NEW CANAAN, Conn. — Silver Hill Hospital in New Canaan said a recent survey found people struggling with eating disorders say they are misunderstood and compare their bodies to others on social media.
The survey polled over 2,300 people diagnosed with an eating disorder or who engage in disordered eating. Nearly half said most people are either not understanding or critical of their illness. Many more reported they believe they are perceived as "attention-seeking," "vain" or "selfish."
Many also reported being extremely conscious of how their bodies are portrayed on social media: they use social media to compare their bodies to others' and work to control which photos of them appear online.
About 20 million women and 10 million men have eating disorders, and many more are undiagnosed or have disordered eating habits. Sixty-one percent of respondents had thought about committing suicide, and one-quarter have attempted it. Similarly:
- 61 percent have considered self-harm, like cutting or burning; more than half have done it;
- 50 percent have been hospitalized;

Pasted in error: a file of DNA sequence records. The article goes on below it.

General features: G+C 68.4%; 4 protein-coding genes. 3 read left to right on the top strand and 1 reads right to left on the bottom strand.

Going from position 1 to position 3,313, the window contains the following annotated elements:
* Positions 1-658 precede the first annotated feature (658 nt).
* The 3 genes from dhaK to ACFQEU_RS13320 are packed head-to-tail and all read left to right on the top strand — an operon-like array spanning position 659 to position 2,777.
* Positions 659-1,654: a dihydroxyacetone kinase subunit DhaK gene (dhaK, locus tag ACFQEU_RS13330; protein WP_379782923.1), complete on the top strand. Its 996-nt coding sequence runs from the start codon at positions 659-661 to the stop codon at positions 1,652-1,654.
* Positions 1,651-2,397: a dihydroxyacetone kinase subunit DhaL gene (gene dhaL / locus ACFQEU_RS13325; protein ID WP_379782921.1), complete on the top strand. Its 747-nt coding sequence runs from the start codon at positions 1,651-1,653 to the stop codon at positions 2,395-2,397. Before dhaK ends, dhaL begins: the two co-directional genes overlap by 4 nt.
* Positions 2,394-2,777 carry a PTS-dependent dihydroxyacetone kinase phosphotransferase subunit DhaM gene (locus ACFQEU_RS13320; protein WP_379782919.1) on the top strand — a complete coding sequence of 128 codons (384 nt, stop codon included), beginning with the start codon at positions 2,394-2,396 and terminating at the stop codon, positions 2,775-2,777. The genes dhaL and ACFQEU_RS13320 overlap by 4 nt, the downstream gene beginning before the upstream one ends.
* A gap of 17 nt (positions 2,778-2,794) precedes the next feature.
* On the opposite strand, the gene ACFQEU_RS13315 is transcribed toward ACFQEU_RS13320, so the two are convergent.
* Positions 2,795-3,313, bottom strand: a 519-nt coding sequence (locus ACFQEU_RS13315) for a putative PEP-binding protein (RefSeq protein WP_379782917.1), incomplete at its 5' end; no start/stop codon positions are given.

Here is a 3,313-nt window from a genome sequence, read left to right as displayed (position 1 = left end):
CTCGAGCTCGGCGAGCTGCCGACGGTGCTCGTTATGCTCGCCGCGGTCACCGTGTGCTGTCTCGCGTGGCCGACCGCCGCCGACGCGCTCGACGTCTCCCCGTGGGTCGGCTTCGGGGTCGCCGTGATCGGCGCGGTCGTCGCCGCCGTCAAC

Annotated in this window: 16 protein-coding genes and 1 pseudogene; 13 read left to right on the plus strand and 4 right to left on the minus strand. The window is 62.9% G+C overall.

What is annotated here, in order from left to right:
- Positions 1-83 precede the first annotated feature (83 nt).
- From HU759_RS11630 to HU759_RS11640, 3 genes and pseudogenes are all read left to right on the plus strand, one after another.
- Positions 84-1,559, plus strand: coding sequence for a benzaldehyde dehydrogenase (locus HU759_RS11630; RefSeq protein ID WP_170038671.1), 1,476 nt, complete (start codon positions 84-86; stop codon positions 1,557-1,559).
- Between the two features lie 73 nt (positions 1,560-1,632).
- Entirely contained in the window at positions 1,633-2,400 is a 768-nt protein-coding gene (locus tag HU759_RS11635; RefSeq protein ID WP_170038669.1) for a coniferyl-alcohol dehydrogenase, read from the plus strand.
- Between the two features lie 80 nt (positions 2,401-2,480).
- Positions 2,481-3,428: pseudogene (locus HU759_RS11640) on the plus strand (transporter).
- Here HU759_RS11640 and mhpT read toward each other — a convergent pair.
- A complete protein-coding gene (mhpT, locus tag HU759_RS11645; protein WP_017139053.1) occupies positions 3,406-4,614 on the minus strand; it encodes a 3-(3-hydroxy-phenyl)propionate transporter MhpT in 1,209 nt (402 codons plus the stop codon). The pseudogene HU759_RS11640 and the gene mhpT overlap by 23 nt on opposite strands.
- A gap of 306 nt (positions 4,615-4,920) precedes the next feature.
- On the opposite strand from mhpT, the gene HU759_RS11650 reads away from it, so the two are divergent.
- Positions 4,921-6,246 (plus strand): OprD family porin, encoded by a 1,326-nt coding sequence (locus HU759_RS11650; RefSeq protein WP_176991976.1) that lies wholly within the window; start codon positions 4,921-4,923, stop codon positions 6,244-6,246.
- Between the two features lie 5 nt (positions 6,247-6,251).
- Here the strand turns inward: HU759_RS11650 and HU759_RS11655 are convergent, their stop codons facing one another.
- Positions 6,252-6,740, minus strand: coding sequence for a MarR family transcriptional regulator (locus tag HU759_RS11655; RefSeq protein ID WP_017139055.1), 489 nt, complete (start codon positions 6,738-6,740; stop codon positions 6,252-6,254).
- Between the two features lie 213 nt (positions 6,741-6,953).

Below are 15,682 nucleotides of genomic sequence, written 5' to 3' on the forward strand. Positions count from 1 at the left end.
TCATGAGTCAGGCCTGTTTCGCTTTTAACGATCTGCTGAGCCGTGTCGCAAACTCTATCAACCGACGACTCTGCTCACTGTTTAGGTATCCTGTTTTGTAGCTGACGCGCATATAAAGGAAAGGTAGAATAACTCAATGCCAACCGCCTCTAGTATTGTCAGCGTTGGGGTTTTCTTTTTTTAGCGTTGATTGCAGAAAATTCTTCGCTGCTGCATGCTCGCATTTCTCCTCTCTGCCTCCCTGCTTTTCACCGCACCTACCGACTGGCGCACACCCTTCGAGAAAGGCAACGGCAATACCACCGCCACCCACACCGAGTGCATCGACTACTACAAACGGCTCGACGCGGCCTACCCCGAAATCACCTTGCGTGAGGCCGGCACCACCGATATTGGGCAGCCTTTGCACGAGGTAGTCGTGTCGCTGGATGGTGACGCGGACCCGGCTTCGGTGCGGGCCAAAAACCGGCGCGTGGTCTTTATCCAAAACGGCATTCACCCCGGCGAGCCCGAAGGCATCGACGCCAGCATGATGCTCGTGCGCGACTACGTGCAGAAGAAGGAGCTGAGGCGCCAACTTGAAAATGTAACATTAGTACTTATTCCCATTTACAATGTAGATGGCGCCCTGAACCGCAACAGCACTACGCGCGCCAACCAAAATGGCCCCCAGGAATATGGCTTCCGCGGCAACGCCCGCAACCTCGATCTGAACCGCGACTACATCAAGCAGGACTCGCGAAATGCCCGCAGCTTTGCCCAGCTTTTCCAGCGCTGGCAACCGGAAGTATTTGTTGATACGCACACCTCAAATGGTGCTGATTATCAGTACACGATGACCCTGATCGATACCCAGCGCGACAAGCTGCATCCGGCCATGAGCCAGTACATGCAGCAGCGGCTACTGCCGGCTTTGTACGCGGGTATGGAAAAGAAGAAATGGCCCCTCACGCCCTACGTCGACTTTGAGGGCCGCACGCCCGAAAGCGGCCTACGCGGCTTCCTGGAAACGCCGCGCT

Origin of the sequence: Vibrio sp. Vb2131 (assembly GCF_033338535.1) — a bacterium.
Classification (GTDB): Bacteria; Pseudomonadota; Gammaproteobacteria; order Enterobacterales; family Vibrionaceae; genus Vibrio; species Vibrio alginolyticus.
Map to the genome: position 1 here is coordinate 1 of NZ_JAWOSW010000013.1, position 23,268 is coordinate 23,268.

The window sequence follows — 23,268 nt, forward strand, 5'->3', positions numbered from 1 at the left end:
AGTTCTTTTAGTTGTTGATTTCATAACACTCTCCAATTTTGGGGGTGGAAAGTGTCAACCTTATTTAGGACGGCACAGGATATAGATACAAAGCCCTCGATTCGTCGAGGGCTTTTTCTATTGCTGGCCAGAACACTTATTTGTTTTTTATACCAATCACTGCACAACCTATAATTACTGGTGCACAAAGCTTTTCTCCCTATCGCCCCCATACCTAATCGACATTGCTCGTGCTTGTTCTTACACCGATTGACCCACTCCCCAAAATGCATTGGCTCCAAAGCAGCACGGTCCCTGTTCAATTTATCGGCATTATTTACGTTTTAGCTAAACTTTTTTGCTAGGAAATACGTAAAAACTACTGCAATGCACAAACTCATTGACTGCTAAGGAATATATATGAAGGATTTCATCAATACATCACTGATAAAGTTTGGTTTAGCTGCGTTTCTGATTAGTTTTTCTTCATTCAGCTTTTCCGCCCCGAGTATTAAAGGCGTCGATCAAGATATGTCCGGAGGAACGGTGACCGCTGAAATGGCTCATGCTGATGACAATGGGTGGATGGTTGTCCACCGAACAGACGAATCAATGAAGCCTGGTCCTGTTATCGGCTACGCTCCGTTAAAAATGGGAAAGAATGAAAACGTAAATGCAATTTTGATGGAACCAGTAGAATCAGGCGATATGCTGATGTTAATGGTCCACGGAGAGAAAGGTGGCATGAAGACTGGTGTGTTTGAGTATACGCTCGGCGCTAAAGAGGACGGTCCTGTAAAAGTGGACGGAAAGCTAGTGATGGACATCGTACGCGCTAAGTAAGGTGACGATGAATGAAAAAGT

- 66 percent have been diagnosed with depression and/or anxiety;
- 87 percent said their eating issues keep them from going out with friends, 67 percent said it interfered with being intimate with a partner;
- 80 percent say family and friends have played a key role in development of their eating disorder or disordered eating; and
- of the 64% of respondents who had visited so-called pro-anorexia or "pro-ana" websites and 75 percent said they frequent the sites for "thinspiration."
"The results of this survey reveal that many people struggling with an eating disorder feel extremely invalidated, which plays a huge part in perpetuating their battle," said Erin Kleifield, Ph.D., director of the eating disorder program at Silver Hill Hospital. "Myths and misconceptions about eating disorders continue to endure.
"The results of this survey also show how social media exerts a very powerful influence; unfortunately, it's often a very negative and damaging one. Instead of websites which promote and strengthen eating disorder attitudes and behaviors, we need social media venues that can help people strengthen healthy self-esteem and an authentic sense of self."
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